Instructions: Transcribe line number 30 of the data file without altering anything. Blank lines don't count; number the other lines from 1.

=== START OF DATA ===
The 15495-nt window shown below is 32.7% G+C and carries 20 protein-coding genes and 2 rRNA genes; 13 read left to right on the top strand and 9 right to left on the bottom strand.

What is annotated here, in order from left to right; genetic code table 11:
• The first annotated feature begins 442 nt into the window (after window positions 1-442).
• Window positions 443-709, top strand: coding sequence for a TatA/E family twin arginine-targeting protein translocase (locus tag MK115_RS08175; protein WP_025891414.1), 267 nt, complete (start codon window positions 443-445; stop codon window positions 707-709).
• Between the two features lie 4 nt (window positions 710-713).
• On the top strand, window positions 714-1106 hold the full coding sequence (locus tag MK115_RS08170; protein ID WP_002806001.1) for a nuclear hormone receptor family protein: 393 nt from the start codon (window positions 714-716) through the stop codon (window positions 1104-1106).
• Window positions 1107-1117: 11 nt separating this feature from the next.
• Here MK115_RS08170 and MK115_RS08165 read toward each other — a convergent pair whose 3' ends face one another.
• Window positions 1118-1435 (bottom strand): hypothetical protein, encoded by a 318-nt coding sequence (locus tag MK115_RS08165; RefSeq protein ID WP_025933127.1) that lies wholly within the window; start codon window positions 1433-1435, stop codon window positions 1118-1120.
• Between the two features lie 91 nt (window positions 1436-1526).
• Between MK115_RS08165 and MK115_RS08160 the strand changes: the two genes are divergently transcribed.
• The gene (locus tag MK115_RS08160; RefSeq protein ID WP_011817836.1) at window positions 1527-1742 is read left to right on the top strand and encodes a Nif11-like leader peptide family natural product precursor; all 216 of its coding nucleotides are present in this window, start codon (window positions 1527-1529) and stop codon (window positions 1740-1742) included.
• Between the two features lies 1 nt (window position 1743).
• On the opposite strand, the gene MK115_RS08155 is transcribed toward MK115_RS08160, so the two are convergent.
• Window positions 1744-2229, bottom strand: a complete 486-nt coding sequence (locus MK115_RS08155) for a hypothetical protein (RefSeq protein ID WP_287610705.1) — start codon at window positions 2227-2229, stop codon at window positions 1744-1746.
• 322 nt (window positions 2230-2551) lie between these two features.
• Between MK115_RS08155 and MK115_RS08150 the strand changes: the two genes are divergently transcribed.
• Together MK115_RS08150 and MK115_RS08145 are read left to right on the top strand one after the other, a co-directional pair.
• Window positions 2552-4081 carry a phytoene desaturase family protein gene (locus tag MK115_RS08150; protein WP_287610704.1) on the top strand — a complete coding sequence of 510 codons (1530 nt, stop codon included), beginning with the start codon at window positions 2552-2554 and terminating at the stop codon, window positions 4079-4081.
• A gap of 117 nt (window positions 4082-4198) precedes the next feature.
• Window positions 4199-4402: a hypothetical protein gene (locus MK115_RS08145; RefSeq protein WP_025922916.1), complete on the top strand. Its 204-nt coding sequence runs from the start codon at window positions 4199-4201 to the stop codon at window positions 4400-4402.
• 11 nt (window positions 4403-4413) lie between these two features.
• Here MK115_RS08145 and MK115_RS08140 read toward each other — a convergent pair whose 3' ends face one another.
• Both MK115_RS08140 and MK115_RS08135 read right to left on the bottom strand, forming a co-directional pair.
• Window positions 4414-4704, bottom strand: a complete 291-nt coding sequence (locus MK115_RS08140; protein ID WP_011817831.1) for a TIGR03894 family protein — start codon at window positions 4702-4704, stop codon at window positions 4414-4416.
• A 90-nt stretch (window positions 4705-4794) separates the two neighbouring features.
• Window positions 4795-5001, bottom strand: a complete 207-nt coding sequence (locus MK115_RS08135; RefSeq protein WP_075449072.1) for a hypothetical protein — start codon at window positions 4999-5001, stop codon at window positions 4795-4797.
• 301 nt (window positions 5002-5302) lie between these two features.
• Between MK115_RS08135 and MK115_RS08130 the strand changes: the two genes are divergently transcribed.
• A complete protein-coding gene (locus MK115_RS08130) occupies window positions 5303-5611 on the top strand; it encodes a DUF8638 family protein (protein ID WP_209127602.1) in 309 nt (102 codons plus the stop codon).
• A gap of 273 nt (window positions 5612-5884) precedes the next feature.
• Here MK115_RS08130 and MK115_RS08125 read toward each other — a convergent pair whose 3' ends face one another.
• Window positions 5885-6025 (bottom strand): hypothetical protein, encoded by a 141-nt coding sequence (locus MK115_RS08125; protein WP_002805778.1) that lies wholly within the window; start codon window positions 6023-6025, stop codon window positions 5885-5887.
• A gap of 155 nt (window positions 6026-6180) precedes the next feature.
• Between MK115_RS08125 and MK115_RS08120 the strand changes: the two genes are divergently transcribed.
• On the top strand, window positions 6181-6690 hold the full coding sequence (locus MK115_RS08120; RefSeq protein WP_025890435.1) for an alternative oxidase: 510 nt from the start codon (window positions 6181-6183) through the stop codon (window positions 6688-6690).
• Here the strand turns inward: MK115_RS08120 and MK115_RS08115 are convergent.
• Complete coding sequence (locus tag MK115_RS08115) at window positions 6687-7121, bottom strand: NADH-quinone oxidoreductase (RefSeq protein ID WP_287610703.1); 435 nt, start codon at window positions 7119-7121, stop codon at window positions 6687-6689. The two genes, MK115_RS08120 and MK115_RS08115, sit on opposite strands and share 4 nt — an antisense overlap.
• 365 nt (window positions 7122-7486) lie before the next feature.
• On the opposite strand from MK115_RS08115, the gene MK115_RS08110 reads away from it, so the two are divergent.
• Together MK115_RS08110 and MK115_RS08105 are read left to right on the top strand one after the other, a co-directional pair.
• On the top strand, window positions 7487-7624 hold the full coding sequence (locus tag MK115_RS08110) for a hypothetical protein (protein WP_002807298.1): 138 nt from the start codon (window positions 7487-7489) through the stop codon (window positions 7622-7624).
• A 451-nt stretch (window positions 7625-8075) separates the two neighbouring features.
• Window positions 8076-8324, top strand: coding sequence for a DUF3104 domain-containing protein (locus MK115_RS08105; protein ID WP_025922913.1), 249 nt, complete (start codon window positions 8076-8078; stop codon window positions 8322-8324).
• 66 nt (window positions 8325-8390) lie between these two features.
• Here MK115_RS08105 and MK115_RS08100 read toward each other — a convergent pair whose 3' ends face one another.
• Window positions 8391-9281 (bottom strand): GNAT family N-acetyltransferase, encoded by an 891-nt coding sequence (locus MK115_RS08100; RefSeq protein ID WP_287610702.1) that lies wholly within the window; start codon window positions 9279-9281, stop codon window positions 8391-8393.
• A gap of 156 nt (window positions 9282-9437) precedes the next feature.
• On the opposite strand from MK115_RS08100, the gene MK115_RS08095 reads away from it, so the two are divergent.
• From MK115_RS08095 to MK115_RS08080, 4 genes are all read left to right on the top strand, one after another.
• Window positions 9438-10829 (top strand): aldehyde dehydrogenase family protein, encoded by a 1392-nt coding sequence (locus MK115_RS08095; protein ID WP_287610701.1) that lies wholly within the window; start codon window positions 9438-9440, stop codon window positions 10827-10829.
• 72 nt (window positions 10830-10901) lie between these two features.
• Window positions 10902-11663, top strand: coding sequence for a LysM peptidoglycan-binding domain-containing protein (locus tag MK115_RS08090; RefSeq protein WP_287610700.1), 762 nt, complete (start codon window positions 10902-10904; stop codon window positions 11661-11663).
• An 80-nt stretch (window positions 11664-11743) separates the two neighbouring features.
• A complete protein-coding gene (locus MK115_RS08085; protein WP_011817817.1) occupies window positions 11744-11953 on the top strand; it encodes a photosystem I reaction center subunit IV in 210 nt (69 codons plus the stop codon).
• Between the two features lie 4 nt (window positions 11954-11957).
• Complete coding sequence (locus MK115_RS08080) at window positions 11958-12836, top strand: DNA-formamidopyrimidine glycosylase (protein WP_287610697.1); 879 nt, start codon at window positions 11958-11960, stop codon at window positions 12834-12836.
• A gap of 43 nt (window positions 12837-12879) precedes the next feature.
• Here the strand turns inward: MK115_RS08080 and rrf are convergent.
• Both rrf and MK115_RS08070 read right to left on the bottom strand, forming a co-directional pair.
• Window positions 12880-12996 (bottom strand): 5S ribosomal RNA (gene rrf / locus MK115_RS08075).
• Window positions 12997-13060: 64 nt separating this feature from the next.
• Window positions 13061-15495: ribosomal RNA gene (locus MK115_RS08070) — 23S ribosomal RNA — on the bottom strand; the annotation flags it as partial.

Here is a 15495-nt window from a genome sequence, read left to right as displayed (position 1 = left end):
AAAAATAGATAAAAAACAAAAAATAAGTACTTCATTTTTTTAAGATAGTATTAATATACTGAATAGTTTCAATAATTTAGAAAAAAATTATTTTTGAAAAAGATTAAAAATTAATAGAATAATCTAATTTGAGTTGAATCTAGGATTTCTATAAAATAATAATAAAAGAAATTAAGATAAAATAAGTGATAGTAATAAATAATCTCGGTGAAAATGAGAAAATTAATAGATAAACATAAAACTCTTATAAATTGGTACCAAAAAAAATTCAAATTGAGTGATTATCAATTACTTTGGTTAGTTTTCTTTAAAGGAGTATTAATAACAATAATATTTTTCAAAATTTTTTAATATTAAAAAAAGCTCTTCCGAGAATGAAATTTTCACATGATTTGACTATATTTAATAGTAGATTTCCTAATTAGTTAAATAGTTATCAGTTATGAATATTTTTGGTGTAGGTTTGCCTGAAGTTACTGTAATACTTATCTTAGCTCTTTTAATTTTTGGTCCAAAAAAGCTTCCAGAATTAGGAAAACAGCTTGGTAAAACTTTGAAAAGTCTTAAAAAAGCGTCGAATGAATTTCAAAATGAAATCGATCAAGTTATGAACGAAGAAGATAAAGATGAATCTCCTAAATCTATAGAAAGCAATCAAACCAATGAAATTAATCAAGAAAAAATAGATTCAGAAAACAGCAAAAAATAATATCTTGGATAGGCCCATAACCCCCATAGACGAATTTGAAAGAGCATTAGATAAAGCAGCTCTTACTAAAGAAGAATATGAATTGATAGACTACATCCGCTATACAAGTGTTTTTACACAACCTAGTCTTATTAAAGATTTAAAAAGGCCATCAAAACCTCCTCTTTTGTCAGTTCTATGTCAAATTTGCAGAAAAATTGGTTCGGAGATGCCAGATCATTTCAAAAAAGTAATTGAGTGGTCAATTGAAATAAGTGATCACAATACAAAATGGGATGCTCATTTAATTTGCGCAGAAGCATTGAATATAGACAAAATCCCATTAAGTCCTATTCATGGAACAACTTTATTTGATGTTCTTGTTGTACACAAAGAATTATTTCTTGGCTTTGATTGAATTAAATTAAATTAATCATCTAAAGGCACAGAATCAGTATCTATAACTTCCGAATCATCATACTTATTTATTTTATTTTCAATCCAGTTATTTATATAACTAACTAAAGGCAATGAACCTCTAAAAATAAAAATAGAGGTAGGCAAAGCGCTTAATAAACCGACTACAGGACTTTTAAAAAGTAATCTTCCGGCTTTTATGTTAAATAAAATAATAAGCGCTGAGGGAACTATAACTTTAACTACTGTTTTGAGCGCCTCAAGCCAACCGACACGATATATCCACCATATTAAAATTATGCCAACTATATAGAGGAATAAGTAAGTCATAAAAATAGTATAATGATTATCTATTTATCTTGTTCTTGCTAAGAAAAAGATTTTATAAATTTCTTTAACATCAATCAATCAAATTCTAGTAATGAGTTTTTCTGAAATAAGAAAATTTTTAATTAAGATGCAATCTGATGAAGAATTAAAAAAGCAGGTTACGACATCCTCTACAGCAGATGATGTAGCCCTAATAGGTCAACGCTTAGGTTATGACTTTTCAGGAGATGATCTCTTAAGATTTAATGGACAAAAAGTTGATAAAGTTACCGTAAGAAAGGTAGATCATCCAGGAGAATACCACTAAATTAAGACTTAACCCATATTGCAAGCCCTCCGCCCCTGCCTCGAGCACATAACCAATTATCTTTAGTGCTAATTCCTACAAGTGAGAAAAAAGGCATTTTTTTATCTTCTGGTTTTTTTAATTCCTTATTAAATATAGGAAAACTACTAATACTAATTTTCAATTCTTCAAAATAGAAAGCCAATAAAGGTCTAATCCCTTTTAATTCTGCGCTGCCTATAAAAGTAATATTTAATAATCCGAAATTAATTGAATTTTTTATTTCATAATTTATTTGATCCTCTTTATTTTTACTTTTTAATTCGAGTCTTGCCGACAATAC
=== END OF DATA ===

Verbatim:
• A complete protein-coding gene (locus MK115_RS08130) occupies window positions 5303-5611 on the top strand; it encodes a DUF8638 family protein (protein ID WP_209127602.1) in 309 nt (102 codons plus the stop codon).